The last thing I want to do is over simplify. This “bridge” isn’t the only one we’ll need to cross, but it does serve as a starting block for inspired and informed decisions down the road. It’s meant to be part of a bigger picture that can help facilitate cohesive growth efforts, informed messaging and targeting, and internal marketing culture, among other things.

Using the Brand Strategy Worksheet:

As you use this worksheet, keep in mind that it is meant to be a fluid document that will be ever-changing. You will have several iterations of this worksheet, the latest one building on the last.

This discovery process will help build that “bridge” from your business model to the marketing strategy to come. And the benefit will be a more informed and validated approach to your marketing strategy that will be more efficient, cost you less money, and save you some headache. 

This worksheet has limited space; this is intentional. When working with it focus on key points and avoid getting too detailed. This will come later as you continue to research and develop your strategy.

Image of the Brand Strategy Worksheet, a guide for preliminary research into any marketing solution.

Download the Brand Strategy Worksheet

Let’s Dive In…

There are seven “pillars” represented on the Brand Strategy Worksheet, and they go like this:

1. Audience

It’s important to acknowledge why we don’t lead off here with your “offer” or “value proposition,” this is by design. Your offering should be inspired by the needs of your people, not the other way around.

Who are your people? What problems do they have you are trying to solve? Remember that your audience isn’t everyone.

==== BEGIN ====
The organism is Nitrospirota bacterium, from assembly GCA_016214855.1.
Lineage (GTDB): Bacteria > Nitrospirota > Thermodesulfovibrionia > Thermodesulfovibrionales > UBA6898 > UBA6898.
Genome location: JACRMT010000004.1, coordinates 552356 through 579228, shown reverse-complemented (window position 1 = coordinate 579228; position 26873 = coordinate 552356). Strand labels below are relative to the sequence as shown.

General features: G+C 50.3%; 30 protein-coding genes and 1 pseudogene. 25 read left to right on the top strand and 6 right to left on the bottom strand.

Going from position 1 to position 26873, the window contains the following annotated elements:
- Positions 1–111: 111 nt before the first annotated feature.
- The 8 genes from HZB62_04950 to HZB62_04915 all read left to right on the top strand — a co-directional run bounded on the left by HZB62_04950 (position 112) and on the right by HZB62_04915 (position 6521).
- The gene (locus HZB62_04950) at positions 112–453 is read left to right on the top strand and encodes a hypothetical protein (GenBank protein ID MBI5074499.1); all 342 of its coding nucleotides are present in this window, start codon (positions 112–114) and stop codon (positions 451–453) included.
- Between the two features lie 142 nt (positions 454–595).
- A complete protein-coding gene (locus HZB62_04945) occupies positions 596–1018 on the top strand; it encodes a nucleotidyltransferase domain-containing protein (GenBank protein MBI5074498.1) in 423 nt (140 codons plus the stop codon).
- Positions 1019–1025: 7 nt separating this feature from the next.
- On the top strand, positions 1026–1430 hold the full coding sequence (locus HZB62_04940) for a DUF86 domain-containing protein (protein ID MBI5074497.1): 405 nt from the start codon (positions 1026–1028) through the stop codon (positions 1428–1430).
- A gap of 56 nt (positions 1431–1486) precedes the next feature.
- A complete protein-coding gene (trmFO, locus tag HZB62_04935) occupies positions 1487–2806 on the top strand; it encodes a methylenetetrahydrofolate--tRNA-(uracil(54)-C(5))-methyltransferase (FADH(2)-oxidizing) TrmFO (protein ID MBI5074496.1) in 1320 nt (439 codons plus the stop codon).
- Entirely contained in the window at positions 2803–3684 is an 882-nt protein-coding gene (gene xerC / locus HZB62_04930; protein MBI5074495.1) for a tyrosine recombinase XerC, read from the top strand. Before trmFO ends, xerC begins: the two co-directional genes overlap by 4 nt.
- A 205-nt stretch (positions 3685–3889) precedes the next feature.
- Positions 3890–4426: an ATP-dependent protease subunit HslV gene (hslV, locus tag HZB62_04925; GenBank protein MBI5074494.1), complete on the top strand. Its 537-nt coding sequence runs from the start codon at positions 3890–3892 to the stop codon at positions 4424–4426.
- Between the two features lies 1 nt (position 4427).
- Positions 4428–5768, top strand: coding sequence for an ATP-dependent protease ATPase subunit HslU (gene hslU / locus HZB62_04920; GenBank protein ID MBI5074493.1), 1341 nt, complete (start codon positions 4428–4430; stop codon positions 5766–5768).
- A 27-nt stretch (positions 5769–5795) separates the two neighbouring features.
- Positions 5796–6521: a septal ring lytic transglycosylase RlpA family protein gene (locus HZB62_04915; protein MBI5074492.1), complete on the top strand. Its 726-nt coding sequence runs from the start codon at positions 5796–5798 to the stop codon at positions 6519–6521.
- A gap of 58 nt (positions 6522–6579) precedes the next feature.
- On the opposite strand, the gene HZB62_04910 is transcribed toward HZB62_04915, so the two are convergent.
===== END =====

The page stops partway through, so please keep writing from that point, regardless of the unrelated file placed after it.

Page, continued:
Use this pillar to define and document to a point where you can refine using the Customer Avatar Canvas. If you’ve been in business for awhile, compare your target audience to your actual audience. Are you serving the people you had originally intended? If not, is this a good or bad thing? What bottlenecks or opportunities can you discover?

Work in a company with a customer service team? Live in the department, ask questions and listen. Talk to your customers.

2. Offer

Document your products and services. What are you offering to the world? But also include the less-tangible: what do you deliver (or not deliver) that is indirect of your product/service? Customer service and/or communication and other key activities are examples.

Here you should tie in with your business model, and document key partners or other resources, cost structures and revenue streams. And perhaps most important, consider your current state, but also be on the lookout for opportunities. Be aspirational, identify where you lead, where you fall short, and where you want to be.

But keep it simple. How would you describe your offer to a young child? Remember: a confused mind never buys.

3. Competition

Who are your main direct competitors? What is their brand strategy? Any new entrants into the market? Who are the disruptors and what is their level of threat? The great thing about the Brand Strategy Worksheet is that it can be turned on your competition. Use it to perform a detailed brand audit of your competitors so you can better position yourself in the marketplace. This can influence all aspects of your branding and marketing, and put you in position to be the disruptor.

Also consider indirect competitors. There are influences out there that are constantly shaping mental models and the overall environment of business. They alter the perception and expectation of business in general. Amazon, for example, has changed the way we shop and the value we put on instant gratification. Other companies who rely on content marketing are building relationships by delivering value in advance. Where you do stack-up?

Perform SWOT analysis for your company and main competitors.

4. Positioning

What is your market positioning relative to your competitors? How do you differentiate? How are you central?

A Perceptual Map is a popular tool for evaluating various attributes against competitors. Here you get a validated sense of your strengths, your weaknesses, and who you want to be to your audience. It is also here where you establish the foundation for your voice.

Positioning is often the forgotten pillar, stuck between more exciting topics to consider and explore. But evaluation can have incredible impact. After all, people have choices. Why should they choose you?